"Problems connected with the War Department occupied Mr. Roosevelt until the moment his special train left Washington. Louis Johnson, Assistant Secretary of War, conferred with the President aboard his private car, and did not leave the train until it was pulling out."
Arrived at Warm Springs, Mr. Roosevelt referred jocularly to his spring farewell, "I'll be back in the fall if we don't have a war". He had heard from Kennedy Great Britain would be ready for war in September. Hitler was expected to bomb London. That would bring us in.
"We have had war", said Roosevelt to the children, and he went on, --"I believe in war",--against paralysis. This may have seemed a bit light-hearted from one who holds the power of life and death over millions of "sons of American mothers", whom defensively he says he does not "intend to send overseas". A month before, denouncing the anti-war "breast beaters" and "dishonest fakers", he had assured us "The U.S. is neutral and does not intend to get involved in war".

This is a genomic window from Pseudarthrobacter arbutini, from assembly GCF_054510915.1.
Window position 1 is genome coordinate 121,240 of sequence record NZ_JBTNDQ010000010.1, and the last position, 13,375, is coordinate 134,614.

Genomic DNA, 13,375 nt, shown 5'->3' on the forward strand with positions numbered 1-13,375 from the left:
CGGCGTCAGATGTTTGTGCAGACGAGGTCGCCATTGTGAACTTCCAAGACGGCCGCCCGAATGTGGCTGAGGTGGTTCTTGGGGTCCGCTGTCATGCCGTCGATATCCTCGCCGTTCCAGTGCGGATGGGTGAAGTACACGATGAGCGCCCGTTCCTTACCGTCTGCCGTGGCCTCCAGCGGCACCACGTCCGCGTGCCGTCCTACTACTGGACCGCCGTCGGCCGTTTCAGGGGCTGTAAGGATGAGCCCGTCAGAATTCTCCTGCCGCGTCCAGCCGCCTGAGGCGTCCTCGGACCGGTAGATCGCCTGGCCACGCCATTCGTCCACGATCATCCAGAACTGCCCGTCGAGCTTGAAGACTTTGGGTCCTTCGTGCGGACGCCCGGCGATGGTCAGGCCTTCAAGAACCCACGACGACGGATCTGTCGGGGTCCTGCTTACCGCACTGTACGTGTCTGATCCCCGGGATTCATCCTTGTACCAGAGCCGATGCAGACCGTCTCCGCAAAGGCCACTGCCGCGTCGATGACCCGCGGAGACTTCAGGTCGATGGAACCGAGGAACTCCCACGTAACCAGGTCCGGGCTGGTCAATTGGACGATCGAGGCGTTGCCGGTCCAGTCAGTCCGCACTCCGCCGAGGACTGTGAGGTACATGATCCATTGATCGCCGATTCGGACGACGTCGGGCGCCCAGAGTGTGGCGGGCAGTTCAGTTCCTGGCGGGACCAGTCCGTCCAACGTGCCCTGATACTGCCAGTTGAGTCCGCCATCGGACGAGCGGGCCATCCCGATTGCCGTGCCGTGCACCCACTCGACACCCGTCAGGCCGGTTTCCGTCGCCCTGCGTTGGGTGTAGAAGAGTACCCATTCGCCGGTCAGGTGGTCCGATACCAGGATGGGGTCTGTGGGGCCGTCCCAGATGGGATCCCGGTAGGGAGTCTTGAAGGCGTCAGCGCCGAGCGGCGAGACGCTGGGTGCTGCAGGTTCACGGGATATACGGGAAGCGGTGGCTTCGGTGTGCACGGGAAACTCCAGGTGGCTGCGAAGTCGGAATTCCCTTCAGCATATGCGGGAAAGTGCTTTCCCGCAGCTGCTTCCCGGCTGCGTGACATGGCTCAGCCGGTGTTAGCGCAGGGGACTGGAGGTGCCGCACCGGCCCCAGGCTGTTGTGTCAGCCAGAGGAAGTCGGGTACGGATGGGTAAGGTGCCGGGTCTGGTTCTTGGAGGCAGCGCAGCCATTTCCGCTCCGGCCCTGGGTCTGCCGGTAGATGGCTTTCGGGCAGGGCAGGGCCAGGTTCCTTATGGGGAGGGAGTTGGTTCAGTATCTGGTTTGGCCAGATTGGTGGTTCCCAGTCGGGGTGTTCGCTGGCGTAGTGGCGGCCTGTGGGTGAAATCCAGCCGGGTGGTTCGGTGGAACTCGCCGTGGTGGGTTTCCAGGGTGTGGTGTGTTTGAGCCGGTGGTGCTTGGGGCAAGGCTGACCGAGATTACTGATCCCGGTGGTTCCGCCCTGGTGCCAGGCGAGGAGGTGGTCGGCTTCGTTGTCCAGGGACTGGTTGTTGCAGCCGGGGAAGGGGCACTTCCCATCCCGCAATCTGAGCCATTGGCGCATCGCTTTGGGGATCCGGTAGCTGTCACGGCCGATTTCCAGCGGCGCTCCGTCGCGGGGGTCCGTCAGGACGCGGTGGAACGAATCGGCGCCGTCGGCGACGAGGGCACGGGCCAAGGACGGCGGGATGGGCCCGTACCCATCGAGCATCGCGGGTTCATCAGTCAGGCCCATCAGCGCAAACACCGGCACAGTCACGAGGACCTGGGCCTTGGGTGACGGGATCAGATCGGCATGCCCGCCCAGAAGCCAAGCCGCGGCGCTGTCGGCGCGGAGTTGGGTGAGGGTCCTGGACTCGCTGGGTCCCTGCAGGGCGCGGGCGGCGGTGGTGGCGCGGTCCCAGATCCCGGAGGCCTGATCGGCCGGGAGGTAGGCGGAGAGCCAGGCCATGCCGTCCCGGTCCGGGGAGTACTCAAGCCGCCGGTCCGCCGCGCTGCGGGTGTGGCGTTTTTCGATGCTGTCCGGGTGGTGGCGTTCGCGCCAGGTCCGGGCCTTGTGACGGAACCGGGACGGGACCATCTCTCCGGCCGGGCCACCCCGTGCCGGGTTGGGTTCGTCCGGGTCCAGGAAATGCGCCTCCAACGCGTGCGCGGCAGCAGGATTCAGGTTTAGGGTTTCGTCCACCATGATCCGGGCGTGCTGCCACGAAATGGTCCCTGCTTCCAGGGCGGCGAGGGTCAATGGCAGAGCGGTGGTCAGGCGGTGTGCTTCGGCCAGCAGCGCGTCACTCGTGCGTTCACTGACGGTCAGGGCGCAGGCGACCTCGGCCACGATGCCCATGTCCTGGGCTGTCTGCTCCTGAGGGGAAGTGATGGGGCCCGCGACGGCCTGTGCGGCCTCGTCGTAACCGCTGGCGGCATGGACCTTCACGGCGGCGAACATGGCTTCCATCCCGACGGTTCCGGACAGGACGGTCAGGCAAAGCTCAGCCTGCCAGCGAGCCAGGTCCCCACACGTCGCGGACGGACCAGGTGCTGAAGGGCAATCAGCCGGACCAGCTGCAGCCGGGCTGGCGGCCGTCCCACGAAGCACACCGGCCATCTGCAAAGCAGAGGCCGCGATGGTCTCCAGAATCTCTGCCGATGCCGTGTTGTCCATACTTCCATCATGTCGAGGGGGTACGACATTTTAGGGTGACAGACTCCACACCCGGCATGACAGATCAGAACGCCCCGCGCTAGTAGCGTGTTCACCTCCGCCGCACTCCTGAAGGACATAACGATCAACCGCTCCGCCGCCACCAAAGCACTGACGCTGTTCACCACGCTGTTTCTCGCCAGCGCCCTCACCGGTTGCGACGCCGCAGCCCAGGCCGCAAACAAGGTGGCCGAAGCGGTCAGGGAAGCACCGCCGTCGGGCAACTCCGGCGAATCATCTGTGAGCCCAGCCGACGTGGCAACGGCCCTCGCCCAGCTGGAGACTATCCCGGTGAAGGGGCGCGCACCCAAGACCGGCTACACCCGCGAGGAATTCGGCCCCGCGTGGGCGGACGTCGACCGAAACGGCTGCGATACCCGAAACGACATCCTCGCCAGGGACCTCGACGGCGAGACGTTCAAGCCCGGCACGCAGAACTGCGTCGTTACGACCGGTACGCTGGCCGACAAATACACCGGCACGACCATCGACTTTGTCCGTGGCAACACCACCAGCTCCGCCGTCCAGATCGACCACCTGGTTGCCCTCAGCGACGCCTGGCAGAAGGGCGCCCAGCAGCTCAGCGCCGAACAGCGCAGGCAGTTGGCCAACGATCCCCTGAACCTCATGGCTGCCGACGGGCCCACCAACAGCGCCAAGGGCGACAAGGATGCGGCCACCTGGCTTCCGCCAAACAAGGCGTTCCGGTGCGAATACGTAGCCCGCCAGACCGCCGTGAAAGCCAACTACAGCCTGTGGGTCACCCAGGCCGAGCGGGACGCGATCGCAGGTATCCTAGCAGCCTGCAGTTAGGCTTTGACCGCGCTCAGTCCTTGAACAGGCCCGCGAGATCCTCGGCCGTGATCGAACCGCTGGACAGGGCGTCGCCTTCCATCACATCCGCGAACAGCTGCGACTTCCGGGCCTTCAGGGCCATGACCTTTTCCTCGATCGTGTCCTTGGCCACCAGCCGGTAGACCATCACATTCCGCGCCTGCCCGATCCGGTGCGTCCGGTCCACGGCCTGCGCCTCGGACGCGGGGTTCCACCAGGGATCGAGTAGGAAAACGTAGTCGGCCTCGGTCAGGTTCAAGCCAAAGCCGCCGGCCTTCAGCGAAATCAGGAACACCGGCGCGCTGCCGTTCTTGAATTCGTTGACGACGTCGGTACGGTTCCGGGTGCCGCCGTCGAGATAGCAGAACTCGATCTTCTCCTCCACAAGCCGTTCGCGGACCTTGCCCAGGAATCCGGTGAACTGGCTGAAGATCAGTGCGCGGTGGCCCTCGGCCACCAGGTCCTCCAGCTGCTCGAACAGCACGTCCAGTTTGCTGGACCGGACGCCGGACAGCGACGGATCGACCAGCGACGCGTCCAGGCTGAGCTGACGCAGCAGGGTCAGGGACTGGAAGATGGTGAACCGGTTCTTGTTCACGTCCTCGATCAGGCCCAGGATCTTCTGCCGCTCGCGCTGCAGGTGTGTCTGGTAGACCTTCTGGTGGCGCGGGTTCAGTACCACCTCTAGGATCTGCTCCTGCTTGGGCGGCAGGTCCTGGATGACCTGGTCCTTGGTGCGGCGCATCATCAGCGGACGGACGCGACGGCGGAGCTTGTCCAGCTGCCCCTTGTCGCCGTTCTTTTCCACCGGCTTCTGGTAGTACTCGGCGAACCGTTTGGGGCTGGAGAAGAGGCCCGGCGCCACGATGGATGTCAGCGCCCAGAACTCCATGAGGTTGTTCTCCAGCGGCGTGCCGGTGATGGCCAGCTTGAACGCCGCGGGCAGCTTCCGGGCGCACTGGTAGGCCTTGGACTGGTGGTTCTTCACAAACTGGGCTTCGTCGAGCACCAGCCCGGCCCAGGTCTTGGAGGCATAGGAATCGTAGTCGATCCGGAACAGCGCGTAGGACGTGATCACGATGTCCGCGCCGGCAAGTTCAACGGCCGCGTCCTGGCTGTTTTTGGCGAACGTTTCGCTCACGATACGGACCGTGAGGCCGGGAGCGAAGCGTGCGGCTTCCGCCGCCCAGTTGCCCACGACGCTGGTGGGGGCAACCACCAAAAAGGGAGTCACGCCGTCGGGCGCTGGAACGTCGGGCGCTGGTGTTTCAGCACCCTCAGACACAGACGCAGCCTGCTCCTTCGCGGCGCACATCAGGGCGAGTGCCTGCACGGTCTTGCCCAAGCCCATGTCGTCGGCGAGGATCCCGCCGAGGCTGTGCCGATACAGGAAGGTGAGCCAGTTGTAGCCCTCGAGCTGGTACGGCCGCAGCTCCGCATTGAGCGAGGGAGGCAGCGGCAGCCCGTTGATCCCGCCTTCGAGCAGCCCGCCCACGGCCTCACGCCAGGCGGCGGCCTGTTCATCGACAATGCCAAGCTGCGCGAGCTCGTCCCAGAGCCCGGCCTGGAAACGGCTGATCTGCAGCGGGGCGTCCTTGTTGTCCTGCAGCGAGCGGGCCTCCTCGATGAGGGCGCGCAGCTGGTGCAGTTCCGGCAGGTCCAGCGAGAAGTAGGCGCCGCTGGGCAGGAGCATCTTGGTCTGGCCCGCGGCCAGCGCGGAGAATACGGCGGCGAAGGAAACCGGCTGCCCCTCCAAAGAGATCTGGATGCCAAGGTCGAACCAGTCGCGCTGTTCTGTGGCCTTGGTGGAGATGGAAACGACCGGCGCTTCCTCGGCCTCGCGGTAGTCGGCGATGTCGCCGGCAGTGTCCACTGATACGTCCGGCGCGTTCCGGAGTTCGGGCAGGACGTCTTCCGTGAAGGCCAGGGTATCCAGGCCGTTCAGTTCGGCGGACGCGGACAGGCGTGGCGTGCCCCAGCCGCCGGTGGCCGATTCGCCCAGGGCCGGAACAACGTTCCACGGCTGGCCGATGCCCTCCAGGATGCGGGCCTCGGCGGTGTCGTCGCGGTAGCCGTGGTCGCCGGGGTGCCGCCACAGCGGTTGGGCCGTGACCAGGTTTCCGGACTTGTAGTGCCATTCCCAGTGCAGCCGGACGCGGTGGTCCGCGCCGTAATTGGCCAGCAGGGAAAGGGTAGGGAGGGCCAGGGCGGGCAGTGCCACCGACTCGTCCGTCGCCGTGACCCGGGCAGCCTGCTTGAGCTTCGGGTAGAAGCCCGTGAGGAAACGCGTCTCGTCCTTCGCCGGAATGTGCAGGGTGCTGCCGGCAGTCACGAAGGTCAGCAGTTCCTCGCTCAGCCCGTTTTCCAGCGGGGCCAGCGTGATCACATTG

But there are those who feel that we are not neutral and already at war. Rep. Vorys has been unkind enough to remind the President that he did not intend to run up the debt to more than 40 billions.
When Senator Walsh attempted to introduce into the preamble of the new "neutrality" act that the U. S. "desires to serve notice to the world that it intends to keep out of participation in the war", Senator Connally, acting for the administration, angrily shouted that they didn't "Want to tell the world what we are going to do".
Only "unendurable violence", the headlines announced, can force America into war. Assistant Secretary of State Messersmith, Roosevelt spokesman, addressing the Boston Chamber of Commerce thus assured us late in November, of our 'neutrality'. (But who is to determine what is "unendurable"?)
Of Messersmith, December Fortune tells us "Washington wags have dubbed him the Dorothy Thompson of the State Department".(2) He "yields to no man in his hatred" of Hitler. "In 1935 he predicted that Hitler would be overthrown within a year. . . . His views that we must fight Germany . . . undoubtedly carry weight in Administration circles."